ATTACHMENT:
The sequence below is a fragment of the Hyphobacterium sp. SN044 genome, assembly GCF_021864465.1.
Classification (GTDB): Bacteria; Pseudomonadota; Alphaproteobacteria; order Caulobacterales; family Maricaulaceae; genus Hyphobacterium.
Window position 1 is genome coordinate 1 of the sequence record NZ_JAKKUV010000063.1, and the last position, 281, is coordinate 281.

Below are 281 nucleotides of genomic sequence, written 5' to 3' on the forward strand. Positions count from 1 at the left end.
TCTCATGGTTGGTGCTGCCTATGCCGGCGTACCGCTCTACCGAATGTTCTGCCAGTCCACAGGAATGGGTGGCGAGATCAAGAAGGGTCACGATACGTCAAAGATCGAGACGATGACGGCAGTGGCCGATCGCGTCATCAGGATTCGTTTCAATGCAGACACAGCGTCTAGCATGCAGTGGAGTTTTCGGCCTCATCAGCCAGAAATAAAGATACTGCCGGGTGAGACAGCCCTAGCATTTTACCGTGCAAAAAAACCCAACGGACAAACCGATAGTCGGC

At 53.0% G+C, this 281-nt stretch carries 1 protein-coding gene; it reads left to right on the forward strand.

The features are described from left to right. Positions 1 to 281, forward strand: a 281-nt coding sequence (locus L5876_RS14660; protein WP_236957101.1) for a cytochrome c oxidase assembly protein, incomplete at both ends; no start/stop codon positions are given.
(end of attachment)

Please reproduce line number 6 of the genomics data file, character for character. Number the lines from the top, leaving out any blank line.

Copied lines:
At 53.0% G+C, this 281-nt stretch carries 1 protein-coding gene; it reads left to right on the forward strand.